Sunday, December 18, 2011

Trip 1 - Day 2

So sweet to wake up knowing that that we get to go right to Hannah's Hope to play with our girl! We only got to go to Hannah's Hope in the morning this day because we had some other things planned for the afternoon. Like every morning, we found R outside with the babies playing in the sun! She became more and more responsive through the week and it was awesome to watch her become aware of us. Hannah's Hope works like a clock - the kids wake up every morning about 6:30, eat, rest, play inside a little, then they are outside by about 9 to sun. At around 10:30 all the toys and babies are packed up and taken inside to the baby room. I spent a lot of time in the baby room rocking and feeding R. It was pretty intimidating to care for her in the midst of the special mothers who care for her all the time. With the language barrier it is almost impossible to ask questions or talk to them about her. It was interesting to watch the special mother's response to me as well. Their caution of me at first, then becoming more and more comfortable with me as they saw that ,"oh, maybe she does know something about what she is doing!". There were several times toward the end, when Matthew was holding our R (so my arms were free) and another baby was crying that they would point to me and then to the crying baby telling me to go help with that one. They often have a baby in their arms drinking their bottle, one foot bouncing a child in a bouncy seat, and another toddler snuggled into their side. I was more than happy to love on the other kids when I could. So they feed the babies and then lay them down for a nap, the toddlers know to come in, lay down on the rug, they cover up their heads with a blanket, and they go to sleep - amazing! This is a picture of the baby/toddler room:
While the kids are napping, they clean. To go into the the baby house, you take your shoes off and put on a pair of crocs or flip flops - these are scrubbed every day. The toys are cleaned, the blankets washed, the floors are swept and mopped, the courtyard swept - it is very clean.

Typically by around 3:30, all the kids are upstairs, getting baths, playing, having bottles and getting ready for bed which starts around 6:30. R is in the ladybug room with about 6 other kids.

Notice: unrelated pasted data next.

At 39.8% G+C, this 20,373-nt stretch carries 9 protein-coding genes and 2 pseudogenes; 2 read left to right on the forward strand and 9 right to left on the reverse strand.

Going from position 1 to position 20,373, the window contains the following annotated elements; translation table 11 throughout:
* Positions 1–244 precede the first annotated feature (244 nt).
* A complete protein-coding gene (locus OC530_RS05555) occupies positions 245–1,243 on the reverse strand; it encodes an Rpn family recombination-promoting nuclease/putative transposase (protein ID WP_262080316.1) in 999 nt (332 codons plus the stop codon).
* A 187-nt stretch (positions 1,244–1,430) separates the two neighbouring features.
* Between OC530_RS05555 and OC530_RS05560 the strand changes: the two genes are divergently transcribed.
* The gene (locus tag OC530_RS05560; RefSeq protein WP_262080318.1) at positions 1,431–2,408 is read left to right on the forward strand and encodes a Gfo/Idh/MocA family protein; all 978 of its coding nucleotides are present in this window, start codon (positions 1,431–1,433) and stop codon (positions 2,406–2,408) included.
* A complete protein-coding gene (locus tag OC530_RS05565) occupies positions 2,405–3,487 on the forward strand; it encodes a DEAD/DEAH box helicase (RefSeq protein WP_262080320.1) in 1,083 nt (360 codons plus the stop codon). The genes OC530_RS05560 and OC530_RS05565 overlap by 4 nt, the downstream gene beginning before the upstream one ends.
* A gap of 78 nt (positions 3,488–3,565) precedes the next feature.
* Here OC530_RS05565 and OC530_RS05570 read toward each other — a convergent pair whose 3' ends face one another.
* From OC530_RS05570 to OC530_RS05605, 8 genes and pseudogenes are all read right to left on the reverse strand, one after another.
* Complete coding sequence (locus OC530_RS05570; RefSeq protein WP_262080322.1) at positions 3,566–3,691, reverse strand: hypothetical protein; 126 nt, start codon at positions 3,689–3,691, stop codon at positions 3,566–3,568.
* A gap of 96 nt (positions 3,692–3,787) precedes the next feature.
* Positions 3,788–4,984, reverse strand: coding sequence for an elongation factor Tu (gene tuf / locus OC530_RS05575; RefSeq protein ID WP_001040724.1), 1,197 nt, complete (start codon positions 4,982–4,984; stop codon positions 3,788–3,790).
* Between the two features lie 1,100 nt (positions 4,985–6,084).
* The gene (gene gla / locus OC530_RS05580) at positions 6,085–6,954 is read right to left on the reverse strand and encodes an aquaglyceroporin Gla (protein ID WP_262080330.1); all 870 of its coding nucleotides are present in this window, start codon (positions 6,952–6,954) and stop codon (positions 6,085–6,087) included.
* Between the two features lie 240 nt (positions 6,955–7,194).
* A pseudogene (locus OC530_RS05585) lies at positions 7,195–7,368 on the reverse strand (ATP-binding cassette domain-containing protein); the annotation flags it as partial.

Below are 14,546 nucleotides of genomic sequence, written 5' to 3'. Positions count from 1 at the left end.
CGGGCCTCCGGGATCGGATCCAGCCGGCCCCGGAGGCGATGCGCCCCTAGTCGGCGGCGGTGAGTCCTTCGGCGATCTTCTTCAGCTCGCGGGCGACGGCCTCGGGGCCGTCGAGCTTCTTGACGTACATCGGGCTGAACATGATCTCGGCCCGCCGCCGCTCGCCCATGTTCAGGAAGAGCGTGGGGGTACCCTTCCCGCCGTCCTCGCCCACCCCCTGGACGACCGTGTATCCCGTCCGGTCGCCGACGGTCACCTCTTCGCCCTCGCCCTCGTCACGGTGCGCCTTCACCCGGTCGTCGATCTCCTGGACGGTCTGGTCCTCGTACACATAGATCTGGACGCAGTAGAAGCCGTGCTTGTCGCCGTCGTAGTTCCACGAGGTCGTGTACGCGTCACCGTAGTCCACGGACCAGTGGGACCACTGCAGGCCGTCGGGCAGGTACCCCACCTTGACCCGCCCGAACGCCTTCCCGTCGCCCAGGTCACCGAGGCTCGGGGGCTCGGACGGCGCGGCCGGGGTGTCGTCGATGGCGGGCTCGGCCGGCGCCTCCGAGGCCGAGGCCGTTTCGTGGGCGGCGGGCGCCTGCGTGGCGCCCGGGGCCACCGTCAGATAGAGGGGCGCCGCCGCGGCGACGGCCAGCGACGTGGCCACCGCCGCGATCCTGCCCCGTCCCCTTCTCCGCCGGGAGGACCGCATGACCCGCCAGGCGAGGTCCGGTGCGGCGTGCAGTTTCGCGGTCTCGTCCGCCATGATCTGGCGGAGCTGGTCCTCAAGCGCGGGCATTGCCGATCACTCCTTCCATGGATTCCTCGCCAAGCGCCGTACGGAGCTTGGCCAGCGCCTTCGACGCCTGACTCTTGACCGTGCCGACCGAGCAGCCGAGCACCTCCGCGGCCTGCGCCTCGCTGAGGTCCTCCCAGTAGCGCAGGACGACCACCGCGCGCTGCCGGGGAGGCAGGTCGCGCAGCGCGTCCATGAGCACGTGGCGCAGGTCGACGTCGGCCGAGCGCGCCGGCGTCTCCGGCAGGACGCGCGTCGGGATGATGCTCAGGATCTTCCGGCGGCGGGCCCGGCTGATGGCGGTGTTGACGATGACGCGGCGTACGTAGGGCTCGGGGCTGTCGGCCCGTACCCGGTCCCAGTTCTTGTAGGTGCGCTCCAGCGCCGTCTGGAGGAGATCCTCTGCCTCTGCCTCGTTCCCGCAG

We went back to our hotel for lunch and to rest before our Ethiopian cultural dinner that night. Since this was really the only day that we had a large amount of free time, we decided to see some of the city. Addis is pretty hectic! There are tons of people, and lots of cars and they drive like crazy. There are no stop lights or traffic signs so even at a major intersection, people just sort of bust their way through. Pedestrians have no right of way so there are people running across the road everywhere trying not to get hit, all this coupled with the donkeys, horses, cows, and goats that just walk around or lay in the road, riding in a car in Addis was quiet an experience. So we hired a taxi and went to the National Museum and St. George Orthodox Cathedral.
We got back to the hotel just in time to be picked up by Wass and taken to the Ethiopian Cultural dinner. Wass is the primary driver, tourist guide extraordinaire, and special father at Hannah's Hope. He is a very willing conversationist and we loved asking him questions. Some interesting things we learned from Wass is that Ethiopians love American Country Music, Ethiopian Protestants only listen to spiritual music and they do not drink or dance, to tell a girl you like her you would throw a lemon at her chest and if she like you back she will pick it up and kiss it, and that Beyonce learned how to shake her booty from Ethiopians who are the best booty shakers around! He knows a ton about the different regions of Ethiopia so we also learned a lot about the Afar, which is where R is from.
The cultural dinner was amazing. They bring you warm water and soap before and after you eat to clean your hands and after dinner you have a coffee ceremony. Ethiopian food is yummy - you eat it by tearing off a piece of Injera (a flatbread) and picking up the food so you really need your hands cleaned in the end!

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